|Title:||Aircraft accident at Kajaani Airport, Finland, 3. November 1994|
|Micro summary:||This McDonnell Douglas MD-83 left the runway on landing.|
|Event Time:||1994-11-03 at 0657 local|
|Publishing Agency:||Finland Accident Investigation Board (AIB)|
|Report number:||Nr 2/1994|
|Site of event:||Kajaani airport|
|Departure:||Habib Bourguiba Airport, Monastir, Tunisia|
|Destination:||Kajaani Airport, Kajaani, Finland|
|Airplane Type(s):||McDonnell Douglas DC-9-83 (MD-83)|
|Operator(s):||Tunisian Air Liberte Tinisie|
|Type of flight:||Revenue|
|Executive Summary:||On Thursday November 3, 1994 at 06.57 local time an aircraft accident took place at Kajaani airport in which a Douglas DC-9-83 (MD-83) aircraft, registered F-GHED, owned by Gie Libellule 1 and operated by Tunisian Air Liberté Tunisie was severely damaged. There were 164 passengers and seven crew members on board. Three passengers suffered minor injuries. |
The accident was caused by a chain of flight crew errors in the use of the auto throttle system and ground spoilers. The touchdown occurred approximately 600 m further than normal with substantial overspeed. The immediate brake application after touchdown without ground spoiler deployment, the main landing gear vibration characteristics and the overspeed led to the main landing gear vibration and damage during the landing roll. The left main landing gear brakes were lost. Reverse was applied only 10 s after touchdown and with a low thrust setting. As a result it was not possible to stop the aircraft on the remaining runway. The aircraft turned right and sideslipped of the runway mainly because only the right main landing gear brakes were effective.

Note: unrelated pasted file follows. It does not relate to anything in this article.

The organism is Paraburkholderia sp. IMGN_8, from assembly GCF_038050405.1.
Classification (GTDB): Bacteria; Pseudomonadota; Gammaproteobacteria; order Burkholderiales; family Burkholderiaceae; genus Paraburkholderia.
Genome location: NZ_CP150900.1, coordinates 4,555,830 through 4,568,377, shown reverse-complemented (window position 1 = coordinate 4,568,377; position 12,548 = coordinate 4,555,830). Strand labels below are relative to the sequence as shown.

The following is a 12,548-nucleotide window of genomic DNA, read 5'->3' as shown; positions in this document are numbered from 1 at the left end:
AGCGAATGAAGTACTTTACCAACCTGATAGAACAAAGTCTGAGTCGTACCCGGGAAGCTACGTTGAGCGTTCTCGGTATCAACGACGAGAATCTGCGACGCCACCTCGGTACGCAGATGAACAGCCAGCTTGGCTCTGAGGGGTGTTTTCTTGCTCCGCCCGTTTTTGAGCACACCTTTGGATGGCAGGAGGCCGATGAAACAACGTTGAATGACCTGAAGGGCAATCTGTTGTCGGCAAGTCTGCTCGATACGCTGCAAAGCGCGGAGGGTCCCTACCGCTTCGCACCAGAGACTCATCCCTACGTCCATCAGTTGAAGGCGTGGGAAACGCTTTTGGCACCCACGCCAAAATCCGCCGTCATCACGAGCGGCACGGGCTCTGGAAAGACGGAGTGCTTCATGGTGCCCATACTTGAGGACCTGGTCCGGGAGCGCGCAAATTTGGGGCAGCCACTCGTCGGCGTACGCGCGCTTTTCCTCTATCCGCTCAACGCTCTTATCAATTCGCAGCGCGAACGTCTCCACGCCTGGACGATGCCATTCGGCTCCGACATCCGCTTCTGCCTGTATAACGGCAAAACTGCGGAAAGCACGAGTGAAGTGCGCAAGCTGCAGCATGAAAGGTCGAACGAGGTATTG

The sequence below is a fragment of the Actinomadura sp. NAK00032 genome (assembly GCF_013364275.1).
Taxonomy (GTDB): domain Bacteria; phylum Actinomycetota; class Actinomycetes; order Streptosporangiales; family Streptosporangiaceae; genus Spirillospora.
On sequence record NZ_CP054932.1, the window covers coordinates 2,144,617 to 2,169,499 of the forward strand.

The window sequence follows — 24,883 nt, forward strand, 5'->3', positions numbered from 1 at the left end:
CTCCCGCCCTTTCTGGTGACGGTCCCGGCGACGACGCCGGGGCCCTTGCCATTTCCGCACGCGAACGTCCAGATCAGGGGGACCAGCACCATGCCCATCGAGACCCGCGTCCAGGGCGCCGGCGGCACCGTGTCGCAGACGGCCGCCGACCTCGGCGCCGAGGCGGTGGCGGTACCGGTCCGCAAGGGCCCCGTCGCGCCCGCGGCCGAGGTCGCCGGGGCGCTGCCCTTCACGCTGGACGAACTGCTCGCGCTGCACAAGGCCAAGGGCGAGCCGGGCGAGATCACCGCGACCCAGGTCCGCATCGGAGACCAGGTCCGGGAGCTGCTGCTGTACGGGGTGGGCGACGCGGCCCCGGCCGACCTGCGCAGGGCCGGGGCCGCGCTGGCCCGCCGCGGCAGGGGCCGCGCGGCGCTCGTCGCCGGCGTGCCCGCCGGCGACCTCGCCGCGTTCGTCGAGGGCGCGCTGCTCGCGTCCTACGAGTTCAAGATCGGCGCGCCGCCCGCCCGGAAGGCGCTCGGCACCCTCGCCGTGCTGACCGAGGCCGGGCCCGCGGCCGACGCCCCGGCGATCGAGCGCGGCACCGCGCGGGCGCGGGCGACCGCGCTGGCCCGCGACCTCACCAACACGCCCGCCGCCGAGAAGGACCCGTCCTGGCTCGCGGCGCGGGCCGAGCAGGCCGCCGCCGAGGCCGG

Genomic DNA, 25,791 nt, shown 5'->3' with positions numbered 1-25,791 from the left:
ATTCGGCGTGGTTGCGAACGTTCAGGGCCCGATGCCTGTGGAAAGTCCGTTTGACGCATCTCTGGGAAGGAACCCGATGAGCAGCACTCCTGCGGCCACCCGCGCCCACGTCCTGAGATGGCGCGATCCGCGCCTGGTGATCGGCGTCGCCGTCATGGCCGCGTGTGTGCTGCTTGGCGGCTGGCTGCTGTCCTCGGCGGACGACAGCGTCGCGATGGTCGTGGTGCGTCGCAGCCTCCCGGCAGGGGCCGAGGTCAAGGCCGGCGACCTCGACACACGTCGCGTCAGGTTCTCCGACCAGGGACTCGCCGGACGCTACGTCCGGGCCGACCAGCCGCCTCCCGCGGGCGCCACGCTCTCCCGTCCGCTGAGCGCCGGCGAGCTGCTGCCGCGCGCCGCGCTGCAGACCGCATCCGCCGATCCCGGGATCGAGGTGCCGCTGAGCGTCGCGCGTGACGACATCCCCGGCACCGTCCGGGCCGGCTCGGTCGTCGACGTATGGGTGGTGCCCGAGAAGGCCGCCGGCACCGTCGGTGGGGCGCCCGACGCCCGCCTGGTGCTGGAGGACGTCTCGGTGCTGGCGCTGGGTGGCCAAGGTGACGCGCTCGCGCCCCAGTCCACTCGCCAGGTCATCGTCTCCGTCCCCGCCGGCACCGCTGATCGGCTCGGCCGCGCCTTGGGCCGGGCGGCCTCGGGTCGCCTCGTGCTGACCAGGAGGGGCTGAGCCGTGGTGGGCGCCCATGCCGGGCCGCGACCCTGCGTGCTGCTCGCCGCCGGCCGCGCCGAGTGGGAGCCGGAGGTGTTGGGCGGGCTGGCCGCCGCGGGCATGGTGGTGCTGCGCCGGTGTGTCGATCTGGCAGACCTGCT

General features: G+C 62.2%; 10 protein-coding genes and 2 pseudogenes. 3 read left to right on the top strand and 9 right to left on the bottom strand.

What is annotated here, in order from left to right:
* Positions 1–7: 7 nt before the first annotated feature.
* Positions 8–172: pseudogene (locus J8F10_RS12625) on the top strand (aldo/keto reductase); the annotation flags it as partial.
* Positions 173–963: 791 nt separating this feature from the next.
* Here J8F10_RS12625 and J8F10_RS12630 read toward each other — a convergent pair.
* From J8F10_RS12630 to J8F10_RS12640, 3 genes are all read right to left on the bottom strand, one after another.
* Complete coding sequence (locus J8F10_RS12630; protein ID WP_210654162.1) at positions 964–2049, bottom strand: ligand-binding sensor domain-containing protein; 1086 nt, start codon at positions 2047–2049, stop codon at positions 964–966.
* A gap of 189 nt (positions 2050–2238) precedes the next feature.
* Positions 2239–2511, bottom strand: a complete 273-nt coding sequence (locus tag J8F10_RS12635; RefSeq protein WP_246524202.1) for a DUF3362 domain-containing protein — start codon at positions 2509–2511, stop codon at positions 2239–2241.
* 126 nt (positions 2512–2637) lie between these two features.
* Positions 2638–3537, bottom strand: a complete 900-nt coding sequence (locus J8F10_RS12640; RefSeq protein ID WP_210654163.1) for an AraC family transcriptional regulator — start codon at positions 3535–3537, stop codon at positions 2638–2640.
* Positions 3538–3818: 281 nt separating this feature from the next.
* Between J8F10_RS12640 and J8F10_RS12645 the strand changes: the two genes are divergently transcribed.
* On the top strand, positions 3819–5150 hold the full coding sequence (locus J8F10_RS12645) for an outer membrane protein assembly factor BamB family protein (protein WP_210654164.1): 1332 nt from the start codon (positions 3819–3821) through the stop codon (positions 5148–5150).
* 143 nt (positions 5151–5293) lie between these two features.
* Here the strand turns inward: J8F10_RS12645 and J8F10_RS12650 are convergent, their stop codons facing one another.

Factors contributing to the accident were:
1. The 100 % high intensity approach and runway lights which possibly caused a visual illusion to captain’s height observation just before he took the controls. According to the captain‘s statement the aircraft was above the glide slope at that time. The approach and runway lights were disturbingly bright in the prevailing conditions.
2. A change of duties between the piloting pilot and the monitoring pilot during the final phase of the final approach at a height of approximately 150 ft for which the pilots had no training nor the company established procedures.
3. An inadvertent TOGA button push which immediately caused engine thrust to increase towards go-around thrust setting and the flight guidance system mode to change to go-around mode.
4. The first officer did not perform the duties of the monitoring pilot after the change of duties, for example the ground spoiler operation was not monitored nor were the spoilers deployed manually. The flight guidance and auto throttle system mode changes were not observed and called out.
5. In general, the cockpit crew co-operation during the final phase of the final approach and landing was non-existent. The company practices, procedures and training did not support the team work of the cockpit crew.
|Learning Keywords:||Operations - Braking Issues (General)|
|Operations - Runway Excursion|
|Systems - Automation Design|
|Systems - Engine - Engine Management|
|Systems - Engine Reversers|
|Systems - Flight Controls - Spoilers - Slats - Flaps|
|Systems - Landing Gear|
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